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OpenBSD 7.1 is out, including Apple M1 support
26 years and only two external exploits is not to be (packet) sniffed at
The OpenBSD Project has released version 7.1 of its eponymous OS for 13 different computer architectures, including Apple's M1 Macs.
OpenBSD is the security-focused member of the BSD family. Project leader Theo de Raadt co-founded the NetBSD project in 1993, but after disagreements with other core team members, he left and forked the NetBSD 1.0 codebase, releasing OpenBSD 1.2 in 1996. As a generalization, OpenBSD focuses on robustness and security, NetBSD focuses on supporting as many different platforms as possible, and FreeBSD focuses on providing a rich modern OS for the most popular platforms.
Version 7.1 is the 52nd release since then, in which time only two remote holes have been found in the default installation.
As with Linux distros, it's hard to measure usage numbers, but according to surveys such as BSDstats both it and NetBSD trail fairly distantly behind FreeBSD in popularity – then again, installing a data-collecting survey app is the kind of behavior one might expect an OpenBSD user to assiduously avoid.
It supports a surprisingly wide range of hardware: x86-32, x86-64, ARM7, Arm64, DEC Alpha, HP PA-RISC, Hitachi SH4, Motorola 88000, MIPS64, SPARC64, RISC-V 64, and both Apple PowerPC and IBM POWER. Notably, "Support for Apple Silicon Macs has improved and is ready for general use."
The Reg FOSS desk ran up a copy in VirtualBox, and we were honestly surprised how quick and easy it was. By saying "yes" to everything, it automatically partitioned the VM's disk into a rather complex array of nine slices, installed the OS, a boot loader, an X server and display manager, plus the FVWM window manager. After a reboot, we got a graphical login screen and then a rather late-1980s Motif-style desktop with an xterm.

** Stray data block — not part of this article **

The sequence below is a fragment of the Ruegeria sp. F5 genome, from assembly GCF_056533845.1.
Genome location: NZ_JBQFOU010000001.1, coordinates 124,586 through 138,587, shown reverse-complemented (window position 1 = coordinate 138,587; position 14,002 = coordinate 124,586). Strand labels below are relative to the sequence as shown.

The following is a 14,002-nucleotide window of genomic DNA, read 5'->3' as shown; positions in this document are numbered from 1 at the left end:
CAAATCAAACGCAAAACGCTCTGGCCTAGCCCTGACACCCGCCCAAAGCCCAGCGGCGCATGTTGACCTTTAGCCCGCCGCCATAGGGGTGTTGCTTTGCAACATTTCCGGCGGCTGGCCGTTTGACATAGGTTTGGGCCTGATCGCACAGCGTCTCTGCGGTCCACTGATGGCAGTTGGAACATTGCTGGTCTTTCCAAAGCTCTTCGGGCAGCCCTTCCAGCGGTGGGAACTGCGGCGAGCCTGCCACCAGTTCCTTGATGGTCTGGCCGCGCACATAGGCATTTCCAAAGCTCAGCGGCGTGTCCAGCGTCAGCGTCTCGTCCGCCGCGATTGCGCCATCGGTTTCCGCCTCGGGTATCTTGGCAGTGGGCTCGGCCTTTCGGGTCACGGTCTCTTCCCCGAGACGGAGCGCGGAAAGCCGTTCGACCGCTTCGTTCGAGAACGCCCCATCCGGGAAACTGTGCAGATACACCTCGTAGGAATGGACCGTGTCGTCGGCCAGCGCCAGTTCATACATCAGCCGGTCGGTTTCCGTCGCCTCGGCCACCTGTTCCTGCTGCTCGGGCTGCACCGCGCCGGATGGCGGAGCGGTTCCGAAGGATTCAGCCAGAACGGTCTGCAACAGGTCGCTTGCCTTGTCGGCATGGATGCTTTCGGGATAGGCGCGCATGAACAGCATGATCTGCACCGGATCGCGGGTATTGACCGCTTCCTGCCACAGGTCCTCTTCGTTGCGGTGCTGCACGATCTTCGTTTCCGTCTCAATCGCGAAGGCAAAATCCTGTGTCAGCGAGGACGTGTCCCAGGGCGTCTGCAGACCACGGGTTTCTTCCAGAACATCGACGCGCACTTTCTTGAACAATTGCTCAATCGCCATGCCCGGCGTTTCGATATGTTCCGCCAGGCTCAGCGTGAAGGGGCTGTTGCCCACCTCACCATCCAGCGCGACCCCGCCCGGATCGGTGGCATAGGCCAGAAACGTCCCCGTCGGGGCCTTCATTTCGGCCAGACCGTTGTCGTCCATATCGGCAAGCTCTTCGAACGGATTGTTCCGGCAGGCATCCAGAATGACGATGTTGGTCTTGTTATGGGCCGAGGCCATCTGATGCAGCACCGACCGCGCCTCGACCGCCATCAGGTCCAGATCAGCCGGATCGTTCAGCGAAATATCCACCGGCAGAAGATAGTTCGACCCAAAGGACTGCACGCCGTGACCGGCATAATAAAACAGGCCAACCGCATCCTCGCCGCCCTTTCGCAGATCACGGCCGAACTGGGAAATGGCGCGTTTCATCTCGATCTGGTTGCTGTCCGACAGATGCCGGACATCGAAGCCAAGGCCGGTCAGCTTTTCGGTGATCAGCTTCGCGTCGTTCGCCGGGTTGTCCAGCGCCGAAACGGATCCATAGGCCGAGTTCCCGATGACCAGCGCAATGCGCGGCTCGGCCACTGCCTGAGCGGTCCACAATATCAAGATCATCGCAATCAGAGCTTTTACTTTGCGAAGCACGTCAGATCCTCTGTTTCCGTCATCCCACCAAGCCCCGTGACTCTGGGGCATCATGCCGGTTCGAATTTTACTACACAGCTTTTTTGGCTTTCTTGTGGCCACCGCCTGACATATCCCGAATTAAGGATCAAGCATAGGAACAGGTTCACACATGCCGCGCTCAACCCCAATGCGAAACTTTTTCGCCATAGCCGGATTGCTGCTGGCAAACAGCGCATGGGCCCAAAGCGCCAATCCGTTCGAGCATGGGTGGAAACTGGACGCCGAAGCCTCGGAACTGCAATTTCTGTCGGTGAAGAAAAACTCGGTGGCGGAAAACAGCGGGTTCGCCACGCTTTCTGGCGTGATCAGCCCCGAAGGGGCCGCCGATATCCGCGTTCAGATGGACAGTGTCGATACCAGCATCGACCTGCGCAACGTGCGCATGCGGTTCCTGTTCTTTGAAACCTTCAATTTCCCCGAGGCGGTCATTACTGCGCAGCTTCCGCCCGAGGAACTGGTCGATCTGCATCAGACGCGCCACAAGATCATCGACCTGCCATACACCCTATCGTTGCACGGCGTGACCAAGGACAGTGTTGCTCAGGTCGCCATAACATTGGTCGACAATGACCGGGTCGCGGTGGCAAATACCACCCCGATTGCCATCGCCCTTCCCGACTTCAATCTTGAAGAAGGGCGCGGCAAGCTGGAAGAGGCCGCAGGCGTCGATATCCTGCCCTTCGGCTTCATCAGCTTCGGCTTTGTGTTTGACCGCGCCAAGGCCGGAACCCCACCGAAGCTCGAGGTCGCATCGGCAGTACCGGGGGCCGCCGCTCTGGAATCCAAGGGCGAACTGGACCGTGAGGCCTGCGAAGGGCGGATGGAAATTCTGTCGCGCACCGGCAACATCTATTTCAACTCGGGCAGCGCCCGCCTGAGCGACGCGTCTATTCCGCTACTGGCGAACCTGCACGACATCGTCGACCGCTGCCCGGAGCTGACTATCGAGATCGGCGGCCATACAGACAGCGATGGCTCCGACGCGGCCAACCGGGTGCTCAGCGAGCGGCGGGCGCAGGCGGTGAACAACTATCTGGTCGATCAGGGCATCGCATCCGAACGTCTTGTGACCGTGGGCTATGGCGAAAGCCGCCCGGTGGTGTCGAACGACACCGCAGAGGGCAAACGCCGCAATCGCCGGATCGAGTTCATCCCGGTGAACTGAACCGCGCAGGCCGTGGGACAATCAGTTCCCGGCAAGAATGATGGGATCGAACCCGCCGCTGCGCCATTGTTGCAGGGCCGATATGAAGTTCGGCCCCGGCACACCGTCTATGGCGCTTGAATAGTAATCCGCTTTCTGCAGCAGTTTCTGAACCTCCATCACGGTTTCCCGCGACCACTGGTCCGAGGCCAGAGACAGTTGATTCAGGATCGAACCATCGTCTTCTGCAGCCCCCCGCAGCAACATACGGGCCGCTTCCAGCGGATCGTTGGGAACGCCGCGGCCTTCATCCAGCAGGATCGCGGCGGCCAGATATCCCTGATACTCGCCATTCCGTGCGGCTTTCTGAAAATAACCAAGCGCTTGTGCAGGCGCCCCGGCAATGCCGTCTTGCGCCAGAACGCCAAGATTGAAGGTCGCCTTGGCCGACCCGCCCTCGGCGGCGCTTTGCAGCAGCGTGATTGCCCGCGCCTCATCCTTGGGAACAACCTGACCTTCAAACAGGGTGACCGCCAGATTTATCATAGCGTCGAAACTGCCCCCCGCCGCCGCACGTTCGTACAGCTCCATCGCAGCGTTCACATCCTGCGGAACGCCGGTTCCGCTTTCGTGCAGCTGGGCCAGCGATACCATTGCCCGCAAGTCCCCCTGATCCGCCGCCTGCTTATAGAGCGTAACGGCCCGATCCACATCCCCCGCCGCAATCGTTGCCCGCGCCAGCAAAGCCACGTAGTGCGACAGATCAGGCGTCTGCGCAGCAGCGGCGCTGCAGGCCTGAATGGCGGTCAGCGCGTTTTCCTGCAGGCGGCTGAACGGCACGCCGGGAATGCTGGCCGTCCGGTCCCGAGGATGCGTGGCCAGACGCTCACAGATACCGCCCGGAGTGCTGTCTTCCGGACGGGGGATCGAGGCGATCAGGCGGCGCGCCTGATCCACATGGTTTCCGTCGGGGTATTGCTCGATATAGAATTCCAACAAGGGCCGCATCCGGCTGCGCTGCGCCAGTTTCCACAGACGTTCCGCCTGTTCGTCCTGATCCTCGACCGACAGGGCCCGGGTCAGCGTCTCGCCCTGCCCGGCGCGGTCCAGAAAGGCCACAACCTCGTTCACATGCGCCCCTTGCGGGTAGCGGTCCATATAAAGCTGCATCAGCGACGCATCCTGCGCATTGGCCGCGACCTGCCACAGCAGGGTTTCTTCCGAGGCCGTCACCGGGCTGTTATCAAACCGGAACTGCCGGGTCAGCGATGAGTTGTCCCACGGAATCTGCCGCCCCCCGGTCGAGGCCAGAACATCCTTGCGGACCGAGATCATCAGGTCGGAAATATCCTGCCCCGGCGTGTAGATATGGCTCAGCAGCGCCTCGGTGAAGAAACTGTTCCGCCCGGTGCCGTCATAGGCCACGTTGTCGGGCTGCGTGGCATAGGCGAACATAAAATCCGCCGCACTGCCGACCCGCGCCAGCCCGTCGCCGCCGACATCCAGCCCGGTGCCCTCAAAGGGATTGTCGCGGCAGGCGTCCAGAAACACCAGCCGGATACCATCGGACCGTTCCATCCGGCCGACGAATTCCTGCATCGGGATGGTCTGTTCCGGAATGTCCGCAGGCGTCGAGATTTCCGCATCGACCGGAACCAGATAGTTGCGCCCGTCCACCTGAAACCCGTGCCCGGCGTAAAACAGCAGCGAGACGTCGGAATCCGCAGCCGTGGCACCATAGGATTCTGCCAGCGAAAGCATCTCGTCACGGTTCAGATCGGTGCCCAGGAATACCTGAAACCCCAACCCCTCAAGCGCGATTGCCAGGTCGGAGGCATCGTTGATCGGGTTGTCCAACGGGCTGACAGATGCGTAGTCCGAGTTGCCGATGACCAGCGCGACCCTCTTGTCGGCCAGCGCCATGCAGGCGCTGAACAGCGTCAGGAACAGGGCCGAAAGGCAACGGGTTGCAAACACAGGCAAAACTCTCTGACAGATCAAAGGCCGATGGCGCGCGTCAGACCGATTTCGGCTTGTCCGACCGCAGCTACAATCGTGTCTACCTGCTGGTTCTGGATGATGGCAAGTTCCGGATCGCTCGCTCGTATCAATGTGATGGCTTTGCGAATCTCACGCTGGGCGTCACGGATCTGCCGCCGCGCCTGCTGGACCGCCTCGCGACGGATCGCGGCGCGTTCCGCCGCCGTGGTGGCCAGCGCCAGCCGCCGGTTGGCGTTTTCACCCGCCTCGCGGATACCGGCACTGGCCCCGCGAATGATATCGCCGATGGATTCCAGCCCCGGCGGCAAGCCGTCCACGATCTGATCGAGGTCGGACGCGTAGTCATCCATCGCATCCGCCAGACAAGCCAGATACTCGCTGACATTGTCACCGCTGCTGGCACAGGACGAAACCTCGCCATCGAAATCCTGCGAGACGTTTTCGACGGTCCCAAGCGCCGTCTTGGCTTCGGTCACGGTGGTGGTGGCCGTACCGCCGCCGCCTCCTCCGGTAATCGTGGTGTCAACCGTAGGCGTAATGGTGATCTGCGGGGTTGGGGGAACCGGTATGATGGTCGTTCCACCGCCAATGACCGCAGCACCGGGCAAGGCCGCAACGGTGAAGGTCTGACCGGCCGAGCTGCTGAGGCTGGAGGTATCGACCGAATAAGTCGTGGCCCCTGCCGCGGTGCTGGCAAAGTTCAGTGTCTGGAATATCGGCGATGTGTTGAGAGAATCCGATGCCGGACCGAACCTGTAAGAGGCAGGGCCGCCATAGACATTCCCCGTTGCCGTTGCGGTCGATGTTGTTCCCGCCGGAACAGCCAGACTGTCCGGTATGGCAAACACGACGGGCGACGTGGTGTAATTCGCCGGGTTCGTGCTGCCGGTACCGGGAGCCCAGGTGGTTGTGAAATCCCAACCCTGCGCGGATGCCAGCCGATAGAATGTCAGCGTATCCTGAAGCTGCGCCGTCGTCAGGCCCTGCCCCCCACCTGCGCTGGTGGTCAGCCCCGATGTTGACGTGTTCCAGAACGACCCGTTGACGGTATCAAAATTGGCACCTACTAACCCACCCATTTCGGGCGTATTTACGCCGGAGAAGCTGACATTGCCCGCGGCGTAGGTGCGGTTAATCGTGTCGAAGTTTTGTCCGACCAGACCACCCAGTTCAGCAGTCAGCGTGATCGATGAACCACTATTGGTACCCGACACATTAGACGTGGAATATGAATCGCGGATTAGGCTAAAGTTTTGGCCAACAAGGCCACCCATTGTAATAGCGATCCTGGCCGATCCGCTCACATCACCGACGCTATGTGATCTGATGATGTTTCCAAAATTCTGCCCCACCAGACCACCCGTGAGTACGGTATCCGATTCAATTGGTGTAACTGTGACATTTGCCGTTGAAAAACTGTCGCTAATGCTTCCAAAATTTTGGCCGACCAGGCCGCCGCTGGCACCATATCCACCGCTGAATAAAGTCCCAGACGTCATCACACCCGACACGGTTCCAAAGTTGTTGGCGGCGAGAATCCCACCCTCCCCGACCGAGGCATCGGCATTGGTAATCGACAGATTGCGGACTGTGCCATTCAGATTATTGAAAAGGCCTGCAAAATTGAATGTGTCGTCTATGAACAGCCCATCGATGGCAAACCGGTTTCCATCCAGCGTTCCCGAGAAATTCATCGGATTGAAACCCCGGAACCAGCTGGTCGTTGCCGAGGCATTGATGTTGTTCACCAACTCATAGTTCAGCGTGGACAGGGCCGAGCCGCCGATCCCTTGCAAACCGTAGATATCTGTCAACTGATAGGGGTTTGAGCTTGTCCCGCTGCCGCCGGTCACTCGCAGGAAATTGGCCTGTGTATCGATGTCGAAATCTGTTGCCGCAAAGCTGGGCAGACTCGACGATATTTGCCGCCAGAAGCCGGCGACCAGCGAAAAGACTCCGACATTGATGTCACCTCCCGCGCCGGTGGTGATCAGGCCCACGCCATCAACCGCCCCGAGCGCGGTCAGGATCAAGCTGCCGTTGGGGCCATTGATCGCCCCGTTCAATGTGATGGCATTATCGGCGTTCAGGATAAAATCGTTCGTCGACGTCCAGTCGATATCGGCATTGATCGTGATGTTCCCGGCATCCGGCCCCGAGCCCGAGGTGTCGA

It was easy to install XFCE, which let us set the screen resolution and other modern niceties, and there are also KDE, GNOME, and other pretty front-ends, plus plenty of familiar tools such as Mozilla apps, LibreOffice and so on.
Taking it for a spin
Under the hood, it's all a bit strange. It's not very much like Linux or even macOS: this is a different branch of the Unix family tree, and it's not aimed at newbies. For instance, there's a
doas command in place of
sudo, but by default it's not configured and doesn't work.
Despite a 16GB virtual hard disk, the automatic partitioning left
/usr/local distinctly on the small side: 2 GB, 0.5 GB, and 1.8 GB respectively. That meant there wasn't enough room to install Firefox.
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Overall, though, we were rather impressed. We were expecting to have to do a lot more work. Yes, OpenBSD is a niche OS, but the project gave the world OpenSSH, LibreSSL, the PF firewall as used in macOS, much of Android's Bionic C library, and more besides. It is more significant than raw usage numbers might suggest.
In a world of multi-gigabyte OSes, it's quite refreshing. It felt like stepping back into the early 1990s, the era of Real Unix, when you had to put in some real effort and learn stuff in order to bend the OS to your will – but in return, you got something relatively bulletproof. If you take the time, this is a good environment in which to improve your Unix skills. ®